Yemenity2010's Blog

Salmon Fishing Shot Swedish Style – Not As Good As the Book?

Posted in Blog Entry in English, Tema: Kultur, Tema: Vatten by yemenity2010 on 15/04/2012

The novel has already achieved a sort of cult status, and now the film has arrived. It opened here in Sweden roughly two weeks ago, and it happens to be directed by a Swede. I’m talking about ”Salmon Fishing in the Yemen”. I read it while working in Yemen and was struck by the interesting, some might say odd, structure and narrative techniques used by author Paul Torday. Plot developments are told mainly through diary entries, police interrogation transcripts, parliament committee hearings, e-mail exchanges and such sources. The time perspectives alter quickly between what could be seen as a designated ”now” and flashbacks. Or maybe the other way around. Flashforwards and -sideways like the ”Lost” TV concept? Well, not that complicated, but still intriguing.

Also, Torday likes to piece together a jigsaw puzzle which reveals unpleasant and unwelcome truths one by one in an entertaining fashion, but he doesn’t place all cards on the table until the Grand Finale. Big issues are dealt with and the author is subtly satirical, obviously not very optimistic about the edifying qualities of politics, while simultaneously incorporating these sociopolitical jibes in a story where ordinary human weaknesses are exposed equally unmercifully. Well, sometimes he finds their strengths too, and some of the people in the story are actually easy to like in spite of their weaknesses. Maybe they are… human?

I started thinking that maybe there was film hidden in there, although it wasn’t obvious from the way it was written. About a year ago I discovered that the film productions was already under way and I wrote a piece (in Swedish) based mostly on a report from the monthly magazine Yemen Today. According to their article the result was bound to become ”… a must-see for anyone susceptible to the charms found exclusively in Yemen”.

About the film itself (starring Ewan McGregor, Emily Blunt and Kristin Scott Thomas) I can’t really say that much – yet. I haven’t seen it – yet. Critics like Roger Ebert seem to think that director Lasse Hallström has put too much emphasis on romance and lighthearted stuff while he ”doesn’t take advantage of the rich eccentricity in the story”.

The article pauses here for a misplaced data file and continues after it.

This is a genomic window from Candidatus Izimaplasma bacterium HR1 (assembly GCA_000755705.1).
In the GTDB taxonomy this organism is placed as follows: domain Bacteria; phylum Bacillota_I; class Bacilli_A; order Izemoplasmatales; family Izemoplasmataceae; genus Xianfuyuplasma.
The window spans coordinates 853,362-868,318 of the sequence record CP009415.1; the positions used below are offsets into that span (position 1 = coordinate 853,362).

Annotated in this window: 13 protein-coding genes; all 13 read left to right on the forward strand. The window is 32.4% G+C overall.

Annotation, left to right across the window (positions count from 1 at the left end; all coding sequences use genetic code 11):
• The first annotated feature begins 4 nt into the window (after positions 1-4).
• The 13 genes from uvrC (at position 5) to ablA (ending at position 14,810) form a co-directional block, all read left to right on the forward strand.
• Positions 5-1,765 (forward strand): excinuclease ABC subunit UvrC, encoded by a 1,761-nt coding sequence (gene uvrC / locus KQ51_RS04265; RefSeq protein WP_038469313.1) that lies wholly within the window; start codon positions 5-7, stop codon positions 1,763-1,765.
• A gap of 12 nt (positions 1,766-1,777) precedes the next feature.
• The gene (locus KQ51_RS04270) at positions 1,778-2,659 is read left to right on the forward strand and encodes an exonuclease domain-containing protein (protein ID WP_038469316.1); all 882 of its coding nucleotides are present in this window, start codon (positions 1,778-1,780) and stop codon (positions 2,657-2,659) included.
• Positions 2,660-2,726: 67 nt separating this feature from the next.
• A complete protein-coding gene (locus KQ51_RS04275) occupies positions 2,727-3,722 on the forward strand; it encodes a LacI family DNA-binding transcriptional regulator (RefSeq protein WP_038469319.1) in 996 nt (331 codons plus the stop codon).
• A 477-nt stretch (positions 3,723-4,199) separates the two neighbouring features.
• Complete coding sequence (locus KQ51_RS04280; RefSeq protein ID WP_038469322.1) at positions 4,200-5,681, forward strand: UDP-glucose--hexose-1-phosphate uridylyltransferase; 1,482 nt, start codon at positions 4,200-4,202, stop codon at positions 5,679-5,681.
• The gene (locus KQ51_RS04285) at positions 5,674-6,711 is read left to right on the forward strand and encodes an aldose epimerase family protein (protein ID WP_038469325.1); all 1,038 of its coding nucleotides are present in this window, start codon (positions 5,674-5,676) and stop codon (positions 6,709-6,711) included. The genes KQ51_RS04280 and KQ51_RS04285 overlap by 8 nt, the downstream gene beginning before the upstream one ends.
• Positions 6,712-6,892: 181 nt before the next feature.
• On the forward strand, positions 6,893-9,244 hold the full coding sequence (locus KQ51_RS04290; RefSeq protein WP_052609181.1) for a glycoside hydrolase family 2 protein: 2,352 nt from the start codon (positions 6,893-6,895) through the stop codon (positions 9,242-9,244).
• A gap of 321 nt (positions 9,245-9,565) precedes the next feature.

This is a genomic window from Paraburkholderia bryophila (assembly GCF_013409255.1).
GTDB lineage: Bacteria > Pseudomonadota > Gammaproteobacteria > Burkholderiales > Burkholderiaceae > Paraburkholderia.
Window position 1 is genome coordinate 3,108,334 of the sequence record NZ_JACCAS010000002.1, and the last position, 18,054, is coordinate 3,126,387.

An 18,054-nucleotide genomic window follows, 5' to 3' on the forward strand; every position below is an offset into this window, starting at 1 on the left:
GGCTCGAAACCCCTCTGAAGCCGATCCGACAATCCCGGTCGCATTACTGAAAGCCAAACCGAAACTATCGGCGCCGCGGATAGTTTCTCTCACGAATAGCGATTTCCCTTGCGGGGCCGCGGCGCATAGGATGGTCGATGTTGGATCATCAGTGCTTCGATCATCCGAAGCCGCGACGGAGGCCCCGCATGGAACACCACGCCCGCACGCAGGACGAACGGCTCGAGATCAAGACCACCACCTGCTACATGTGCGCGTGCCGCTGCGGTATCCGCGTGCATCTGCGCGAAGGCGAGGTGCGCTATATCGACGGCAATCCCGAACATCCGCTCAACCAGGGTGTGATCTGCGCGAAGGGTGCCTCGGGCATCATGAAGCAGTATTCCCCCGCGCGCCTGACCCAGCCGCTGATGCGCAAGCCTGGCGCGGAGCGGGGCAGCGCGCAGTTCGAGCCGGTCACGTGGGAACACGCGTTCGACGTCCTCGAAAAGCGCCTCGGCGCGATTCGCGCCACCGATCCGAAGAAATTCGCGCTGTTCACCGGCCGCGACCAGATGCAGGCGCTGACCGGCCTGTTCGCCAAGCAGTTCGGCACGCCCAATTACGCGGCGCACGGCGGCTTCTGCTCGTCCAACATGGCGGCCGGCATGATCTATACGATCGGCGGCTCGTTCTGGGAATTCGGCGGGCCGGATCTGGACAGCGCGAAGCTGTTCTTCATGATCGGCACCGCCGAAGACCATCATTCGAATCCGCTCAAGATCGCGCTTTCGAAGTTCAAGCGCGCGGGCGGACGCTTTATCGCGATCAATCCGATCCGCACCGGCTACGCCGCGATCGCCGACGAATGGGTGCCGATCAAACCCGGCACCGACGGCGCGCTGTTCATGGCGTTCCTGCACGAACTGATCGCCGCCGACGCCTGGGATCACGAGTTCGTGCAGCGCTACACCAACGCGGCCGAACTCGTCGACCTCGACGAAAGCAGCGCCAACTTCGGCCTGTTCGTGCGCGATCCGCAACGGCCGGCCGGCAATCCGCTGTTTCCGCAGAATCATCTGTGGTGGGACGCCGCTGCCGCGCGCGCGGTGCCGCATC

Peter Debruge from Variety apparently agrees: ”Like one of those kitchen machines that can turn nearly any ingredient into ice cream, Lasse Hallstrom has sweetened the satire right out of Paul Torday’s side-splitting political sendup…”. Debruges conclusion: ”Hallstrom has built a respectable career bringing surface polish to feel-good stories, and he’s not about to get all philosophical now.” Harsher still is Joanne Laurier from World Socialist Web Site (a forum not exactly known for worshipping feelgood movies in general, as far as I can tell): With his latest movie, Salmon Fishing in the Yemen, one wonders if the director is seriously paying attention to anything going on in the world…  The WSWS reviewer claims that the Swedish director mostly ”wants the viewer to leave his or her brain outside the theater. Among the many things the viewer should forget or ignore is that Britain was a colonial power in southern Yemen from 1839 and only left, in the face of massive popular opposition, in 1967”. Laurier’s punchline: ”Hallström’s trademark liberal wishful thinking has this time landed him in murky waters.”

Ouch. Of course I have to see the film sooner or later, anyway. Also, the criticism for not taking into account the Arab Spring in the movie might be unfair, since most of ”Salmon Fishing” was probably shot before the start of the protests in Yemen and other Arab countries. Some Swedish reviewers have even called this the funniest film Hallström has made in a long time, but I’ll be back with my own opinions when I’ve had the opportunity to watch the film for myself. I must say I had a hard time picturing Ewan McGregor as the protagonist Dr. Alfred Jones. On the other hand, it’s difficult to think of any established movie star radiating (or the opposite of that) the extreme grayness Jones seems to possess when you read the book…

Yes, there is a lot of fascinating scenery to found in Yemen. But water is scarce. So exactly how clever is the idea of introducing fishing for sport in that country? Probably only in the world of fiction, right?

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